Someone recently asked me why I do what I do. More specifically, what compelled me. They were particularly focused on how I was likely most concerned with the finished product, asking me if that was my goal when I cooked and baked. I thought about it for a bit, and realized that the goal has very little to do with it; I like picking through lugs of fruits and berries with my hands, melting chocolate and butter until the mixture is smooth, the smell of folding toasted nuts into a cake batter, and lifting a batch of just-churned ice cream out of the machine and alternating the layers with ribbons of glossy chocolate swirl.
I do, however, have a rather particular thing for scoping out fruit and berries whenever I find them growing and using them to their best advantage. Most of the time, they end up in jams and jellies, especially since I recently returned to the trees which I found overloaded with wild plums a few years ago (which the owners had hacked down to their nubs the following year), which were now gloriously heavy with multicolored fruits of unbelievable goodness. And I spent a good afternoon plucking out the pits and making jam, and a nice tart out of them. Fait accompli!
Similarly, I was at someone’s weekend home recently and noticed lonely bunches of black currants still stuck to the branches in their garden. They looked so sad and neglected, drooping on their thin branches, begging to be plucked and cooked into something. I could barely sleep knowing they were out there – in a use ‘em or lose ‘em state.
The next morning, I noticed a jar of black currant jam on the shelf in their kitchen. I could not see buying jam when there were black currants ripe and ready for the taking. So I took matters into my own hands, grabbed a colander, put on some pants (because there are prickers out there), and did some picking.
I didn’t end up with much, but augmented my haul with a few stray red currants that were still clinging to their branches as well. But it was enough to yield two small jars of jam. I love black currants and they’re quite rare in America due to a disease they carried, which made them a berry non grata in the states.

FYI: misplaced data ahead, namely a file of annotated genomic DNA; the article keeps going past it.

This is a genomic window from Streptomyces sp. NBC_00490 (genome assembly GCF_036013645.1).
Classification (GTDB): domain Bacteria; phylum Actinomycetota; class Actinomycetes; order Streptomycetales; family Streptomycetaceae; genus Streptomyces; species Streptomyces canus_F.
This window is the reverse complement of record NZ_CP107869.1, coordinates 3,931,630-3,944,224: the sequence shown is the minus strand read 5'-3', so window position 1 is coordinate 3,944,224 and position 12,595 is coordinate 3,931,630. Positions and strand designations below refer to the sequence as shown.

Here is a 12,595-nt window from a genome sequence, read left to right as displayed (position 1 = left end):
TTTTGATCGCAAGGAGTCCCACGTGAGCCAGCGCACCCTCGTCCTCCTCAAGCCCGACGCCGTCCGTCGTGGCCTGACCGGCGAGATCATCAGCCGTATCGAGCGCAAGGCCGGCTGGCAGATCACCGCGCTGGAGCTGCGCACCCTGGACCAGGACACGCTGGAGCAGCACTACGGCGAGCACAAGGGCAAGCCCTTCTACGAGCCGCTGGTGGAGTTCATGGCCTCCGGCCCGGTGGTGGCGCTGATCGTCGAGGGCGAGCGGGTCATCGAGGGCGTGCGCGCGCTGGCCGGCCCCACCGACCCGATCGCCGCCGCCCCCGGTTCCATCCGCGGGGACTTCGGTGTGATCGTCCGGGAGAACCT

In Europe, they’re a lot more prevalent and once a friend was visiting from San Francisco and we went to a convenience store in Paris to pick up something on a Sunday, when other stores were closed. And we noticed they had a couple of baskets of white currants by the register. And my friend agreed, “You know, I hate when I run out of white currants on the weekends.” So my new response to when people ask me why I moved to France, I can tell them that I feel reassured knowing that there are currants whenever, and wherever, I need them.
And now, proudly, I have two jars of highly coveted black currant jam that I made from my gleaning that I’m not sharing. As mentioned, the end result usually isn’t as important to me as the process. But in this case I’m making an exception. Actually, two exceptions.
Black Currant Jam
Two jars (about 2 cups, 500g)
Black currants are great for jam-making and they thicken and jell beautifully. You might want to cook this jam, leaving it a bit on the runny side, since as it sits it will thicken up more than other jams.
- 2 cups (250g) fresh black currants (stemmed)
- ¾ cup (180ml) water
- 1 ¼ (250g) cup sugar
- 1 teaspoon fresh lemon juice
1. In a nonreactive pot, bring the black currants and the water to a boil. Reduce the heat and cook for 10 minutes, until the black currants are softened.
2. Add the sugar and the lemon juice and cook over medium heat, stirring frequently, until the jam reaches the jelling point.
- If using a thermometer, it should read about 220ºF (104ºC).
- Or if you want to do the freezer test, put a small plate in the freezer. When the jam looks thickened, turn off the heat and put a teaspoon of the jam on the plate and stick it back in the freezer for about 5 minutes. When you take it out, it’s done if you nudge your finger into it and it holds its shape. If not, continue cooking it, and retesting the jam, until it’s the right consistency.
3. When ready, scrape into clean jars, cover, and turn the jars over until cool.
Storage: I store my jam in the refrigerator and eat it within a few months. If you want to can it, you can find instructions online although since it’s only a couple of jars, you are likely going to use them quickly.
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